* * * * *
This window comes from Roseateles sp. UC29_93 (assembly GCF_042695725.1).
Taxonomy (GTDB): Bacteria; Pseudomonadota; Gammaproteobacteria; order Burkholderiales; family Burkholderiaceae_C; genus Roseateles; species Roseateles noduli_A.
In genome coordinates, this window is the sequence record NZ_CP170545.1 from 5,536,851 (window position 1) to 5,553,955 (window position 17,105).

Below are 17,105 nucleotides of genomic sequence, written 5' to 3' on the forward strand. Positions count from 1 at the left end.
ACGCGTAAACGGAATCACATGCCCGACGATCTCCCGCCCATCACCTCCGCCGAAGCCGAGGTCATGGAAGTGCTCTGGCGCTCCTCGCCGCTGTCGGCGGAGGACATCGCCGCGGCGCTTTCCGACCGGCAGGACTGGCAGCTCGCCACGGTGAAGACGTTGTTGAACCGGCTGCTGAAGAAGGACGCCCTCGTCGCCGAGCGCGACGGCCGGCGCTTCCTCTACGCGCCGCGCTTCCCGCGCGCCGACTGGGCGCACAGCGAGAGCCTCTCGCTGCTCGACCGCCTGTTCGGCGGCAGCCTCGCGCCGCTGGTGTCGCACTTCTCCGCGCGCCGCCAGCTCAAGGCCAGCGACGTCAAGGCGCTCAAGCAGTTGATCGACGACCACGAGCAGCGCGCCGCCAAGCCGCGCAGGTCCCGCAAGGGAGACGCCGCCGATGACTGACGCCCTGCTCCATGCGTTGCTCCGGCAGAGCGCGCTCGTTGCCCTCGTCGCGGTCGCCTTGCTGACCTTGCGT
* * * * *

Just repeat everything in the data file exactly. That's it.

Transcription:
This window comes from Roseateles sp. UC29_93 (assembly GCF_042695725.1).
Taxonomy (GTDB): Bacteria; Pseudomonadota; Gammaproteobacteria; order Burkholderiales; family Burkholderiaceae_C; genus Roseateles; species Roseateles noduli_A.
In genome coordinates, this window is the sequence record NZ_CP170545.1 from 5,536,851 (window position 1) to 5,553,955 (window position 17,105).

Below are 17,105 nucleotides of genomic sequence, written 5' to 3' on the forward strand. Positions count from 1 at the left end.
ACGCGTAAACGGAATCACATGCCCGACGATCTCCCGCCCATCACCTCCGCCGAAGCCGAGGTCATGGAAGTGCTCTGGCGCTCCTCGCCGCTGTCGGCGGAGGACATCGCCGCGGCGCTTTCCGACCGGCAGGACTGGCAGCTCGCCACGGTGAAGACGTTGTTGAACCGGCTGCTGAAGAAGGACGCCCTCGTCGCCGAGCGCGACGGCCGGCGCTTCCTCTACGCGCCGCGCTTCCCGCGCGCCGACTGGGCGCACAGCGAGAGCCTCTCGCTGCTCGACCGCCTGTTCGGCGGCAGCCTCGCGCCGCTGGTGTCGCACTTCTCCGCGCGCCGCCAGCTCAAGGCCAGCGACGTCAAGGCGCTCAAGCAGTTGATCGACGACCACGAGCAGCGCGCCGCCAAGCCGCGCAGGTCCCGCAAGGGAGACGCCGCCGATGACTGACGCCCTGCTCCATGCGTTGCTCCGGCAGAGCGCGCTCGTTGCCCTCGTCGCGGTCGCCTTGCTGACCTTGCGT